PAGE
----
The two best friends may not agree, but there was no more appropriate ending to the San Diego Section 2-A football championship between San Marcos and San Pasqual high schools than the 14-14 tie Saturday night at San Diego Jack Murphy Stadium.
San Pasqual Coach Mike Dolan and San Marcos Coach Ken Broach came up through the coaching ranks together and served as assistants to Bob Woodhouse at San Marcos in the early 1970s. They share similar offensive and defensive strategies.
And now their teams share the section title. San Pasqual finished 7-5-1. San Marcos, well accustomed to ties, is 6-4-4.
"You would think after a CIF championship game, after 14 weeks, people would be jumping up and down celebrating," Dolan said. "In two or three days, the players will realize that, hey, we are CIF champions and San Marcos is CIF champions. That doesn't tarnish either team."
San Marcos had an opportunity to win this game when Joel Neri attempted a 35-yard field goal with two seconds left in the game.
The stadium fell silent as Neri set to kick, but the ball sailed wide right.
Dolan was tempted to call time out before the play.
"I stopped myself," Dolan said. "I figured (Neri's) heart was in his throat, and I figured if I gave him a timeout, it might come back down again."
Said Neri: "A lot of players told me to calm down when I was going in. They said this was so easy, that there was no pressure for me. I thought I could make it."
San Marcos had definitely gained momentum after forcing San Pasqual to punt from its own 24-yard line.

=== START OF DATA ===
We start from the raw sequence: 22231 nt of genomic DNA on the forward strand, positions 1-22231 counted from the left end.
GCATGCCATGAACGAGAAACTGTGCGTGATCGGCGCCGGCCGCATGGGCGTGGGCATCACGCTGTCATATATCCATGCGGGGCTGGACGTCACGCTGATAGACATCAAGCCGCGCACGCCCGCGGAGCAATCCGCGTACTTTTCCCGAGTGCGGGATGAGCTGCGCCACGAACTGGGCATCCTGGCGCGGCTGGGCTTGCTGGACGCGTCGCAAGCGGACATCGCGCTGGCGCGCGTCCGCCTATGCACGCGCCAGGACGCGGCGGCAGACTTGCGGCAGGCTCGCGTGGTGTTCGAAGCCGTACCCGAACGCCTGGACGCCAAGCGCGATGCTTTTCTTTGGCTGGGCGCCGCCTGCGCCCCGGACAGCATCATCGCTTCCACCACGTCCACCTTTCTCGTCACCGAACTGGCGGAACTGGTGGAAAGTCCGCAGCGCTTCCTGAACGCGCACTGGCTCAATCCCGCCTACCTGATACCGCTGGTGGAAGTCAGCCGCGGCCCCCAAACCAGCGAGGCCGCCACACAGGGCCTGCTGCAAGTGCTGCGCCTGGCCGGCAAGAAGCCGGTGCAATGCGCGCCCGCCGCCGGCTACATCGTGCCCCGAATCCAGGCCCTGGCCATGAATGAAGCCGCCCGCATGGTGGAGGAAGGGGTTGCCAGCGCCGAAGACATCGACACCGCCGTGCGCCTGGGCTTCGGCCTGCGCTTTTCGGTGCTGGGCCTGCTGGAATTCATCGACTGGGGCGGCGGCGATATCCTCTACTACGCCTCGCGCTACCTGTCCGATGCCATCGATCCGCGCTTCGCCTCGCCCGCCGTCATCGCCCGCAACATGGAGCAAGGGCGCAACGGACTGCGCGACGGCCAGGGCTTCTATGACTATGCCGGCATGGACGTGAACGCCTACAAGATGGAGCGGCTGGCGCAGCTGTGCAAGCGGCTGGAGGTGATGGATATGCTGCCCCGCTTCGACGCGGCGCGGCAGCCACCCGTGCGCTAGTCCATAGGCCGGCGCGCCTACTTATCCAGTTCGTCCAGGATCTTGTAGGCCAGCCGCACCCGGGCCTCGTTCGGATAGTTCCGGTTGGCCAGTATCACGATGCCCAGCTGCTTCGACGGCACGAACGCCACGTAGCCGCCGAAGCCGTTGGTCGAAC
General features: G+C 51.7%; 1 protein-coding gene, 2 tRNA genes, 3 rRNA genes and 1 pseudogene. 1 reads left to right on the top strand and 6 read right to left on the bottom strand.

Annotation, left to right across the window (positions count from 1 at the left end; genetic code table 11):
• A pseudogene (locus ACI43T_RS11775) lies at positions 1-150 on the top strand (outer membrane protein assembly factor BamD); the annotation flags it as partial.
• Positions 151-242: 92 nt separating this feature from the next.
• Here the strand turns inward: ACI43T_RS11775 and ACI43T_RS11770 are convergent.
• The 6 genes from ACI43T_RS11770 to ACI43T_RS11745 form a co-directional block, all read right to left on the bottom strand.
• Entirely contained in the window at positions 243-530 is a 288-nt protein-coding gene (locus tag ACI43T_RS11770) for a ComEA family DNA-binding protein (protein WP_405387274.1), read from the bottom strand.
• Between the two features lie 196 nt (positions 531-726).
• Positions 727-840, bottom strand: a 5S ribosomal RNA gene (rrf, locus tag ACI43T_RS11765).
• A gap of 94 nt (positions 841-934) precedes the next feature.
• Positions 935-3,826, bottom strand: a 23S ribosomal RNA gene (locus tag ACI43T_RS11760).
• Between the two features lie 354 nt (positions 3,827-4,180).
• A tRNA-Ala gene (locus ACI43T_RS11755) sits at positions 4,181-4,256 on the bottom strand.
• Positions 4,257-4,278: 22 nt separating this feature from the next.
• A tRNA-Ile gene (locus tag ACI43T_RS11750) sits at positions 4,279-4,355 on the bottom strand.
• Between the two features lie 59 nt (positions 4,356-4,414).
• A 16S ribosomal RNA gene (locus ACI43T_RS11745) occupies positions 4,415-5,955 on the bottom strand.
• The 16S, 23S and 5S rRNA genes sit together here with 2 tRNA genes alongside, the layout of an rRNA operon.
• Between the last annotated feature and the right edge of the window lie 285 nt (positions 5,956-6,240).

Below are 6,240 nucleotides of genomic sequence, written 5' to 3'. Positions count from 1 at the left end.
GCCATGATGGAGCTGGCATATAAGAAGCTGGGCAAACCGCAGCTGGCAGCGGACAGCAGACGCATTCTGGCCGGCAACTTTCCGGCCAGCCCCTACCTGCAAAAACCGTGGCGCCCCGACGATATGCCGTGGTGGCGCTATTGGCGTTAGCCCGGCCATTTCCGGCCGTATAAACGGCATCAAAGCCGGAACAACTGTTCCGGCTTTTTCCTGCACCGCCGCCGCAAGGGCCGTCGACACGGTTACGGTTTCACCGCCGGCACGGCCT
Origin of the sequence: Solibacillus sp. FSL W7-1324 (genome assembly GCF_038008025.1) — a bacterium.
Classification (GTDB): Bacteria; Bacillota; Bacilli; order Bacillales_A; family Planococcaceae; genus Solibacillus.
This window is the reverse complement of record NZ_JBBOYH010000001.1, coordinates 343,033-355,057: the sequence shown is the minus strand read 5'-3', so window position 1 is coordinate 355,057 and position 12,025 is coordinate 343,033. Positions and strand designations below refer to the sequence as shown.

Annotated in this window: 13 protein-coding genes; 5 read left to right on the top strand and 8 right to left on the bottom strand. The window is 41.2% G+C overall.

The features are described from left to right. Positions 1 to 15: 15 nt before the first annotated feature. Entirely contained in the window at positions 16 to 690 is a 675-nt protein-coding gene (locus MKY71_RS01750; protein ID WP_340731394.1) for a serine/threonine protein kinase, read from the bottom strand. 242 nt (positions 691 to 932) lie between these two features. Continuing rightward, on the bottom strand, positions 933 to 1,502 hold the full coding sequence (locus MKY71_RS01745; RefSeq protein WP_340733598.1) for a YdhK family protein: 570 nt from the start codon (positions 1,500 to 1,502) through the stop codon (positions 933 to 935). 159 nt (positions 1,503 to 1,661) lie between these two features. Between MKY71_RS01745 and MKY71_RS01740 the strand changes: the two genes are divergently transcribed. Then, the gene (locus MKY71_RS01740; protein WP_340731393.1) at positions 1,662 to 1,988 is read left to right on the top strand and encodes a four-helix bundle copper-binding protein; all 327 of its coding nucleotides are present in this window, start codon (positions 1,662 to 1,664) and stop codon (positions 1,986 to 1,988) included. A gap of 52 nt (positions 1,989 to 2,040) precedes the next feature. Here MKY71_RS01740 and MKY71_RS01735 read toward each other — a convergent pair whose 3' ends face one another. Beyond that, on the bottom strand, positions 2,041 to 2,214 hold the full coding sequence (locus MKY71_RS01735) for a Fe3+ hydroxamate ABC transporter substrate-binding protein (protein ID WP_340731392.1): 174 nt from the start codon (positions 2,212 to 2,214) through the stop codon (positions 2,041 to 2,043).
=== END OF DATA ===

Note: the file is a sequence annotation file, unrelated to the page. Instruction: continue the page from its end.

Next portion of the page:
San Marcos began the final drive from its own 44 with 11 seconds remaining. On the first play, quarterback Rick Ebert threw 39 yards to wide receiver Steve Baum, who caught the ball at the same time as defensive back Roger Hill but came down out of bounds with possession.
San Marcos immediately attempted the field goal.
The Knights had another opportunity to break the tie earlier in the fourth quarter.
On third and 10 from his own 40, Ebert threw to a wide-open Baum near the right sideline. Baum cut across the field and appeared to be headed for a sure touchdown when San Pasqual linebacker Jay Jures tackled him from behind, popping the ball loose. San Pasqual's Andy Loveland fell on the ball at his own 12.
San Marcos opened a 7-0 lead on a one-yard run by Jess Berrelleza, capping a 68-yard drive with 2:31 left in the first quarter. San Pasqual closed within one point on Juan Garcia's eight-yard sweep, but a bad snap ruined the PAT attempt.
San Marcos' option offense was dealt a severe blow midway through the second period when Ebert left the game with a sprained ankle, and that led immediately to a go-ahead touchdown for San Pasqual.
Broach sent in junior Kit Speratos, who had played a total of three series this season at quarterback. Surprisingly, he called for a pass on Speratos' second play. The off-target throw was intercepted by Rick Aschbrenner and returned 42 yards for the Knights' second touchdown. After Garcia's run on the conversion, San Pasqual led, 14-7.
"It was my fault; I put too much pressure on (Speratos)," Broach said. "Sometimes you think about strategy instead of the emotional thing the kid is going through."
San Marcos tied the game on Berrelleza's second touchdown, a one-yard run off tackle, with 4:37 left in the third quarter. The drive took 17 plays and covered 72 yards.
Just the fact that either of these teams advanced as far as the playoffs was unlikely, considering the season each had.
San Marcos was awarded an at-large playoff berth after it lost to San Pasqual in the final regular-season game, 6-0. San Marcos was the fourth-place team from the Avocado League and San Pasqual finished first after opening the season with four losses.
Dolan said that at least back then, the outlook appeared brighter than it did as he stood in the center of the field Saturday night after the loss.
"When we were 0-4, we knew we had another week to get the kids in to work out their depression," he said. "You could get them in early in the week and set some goals. Now we have to go turn in our gear, and we can't do anything about it."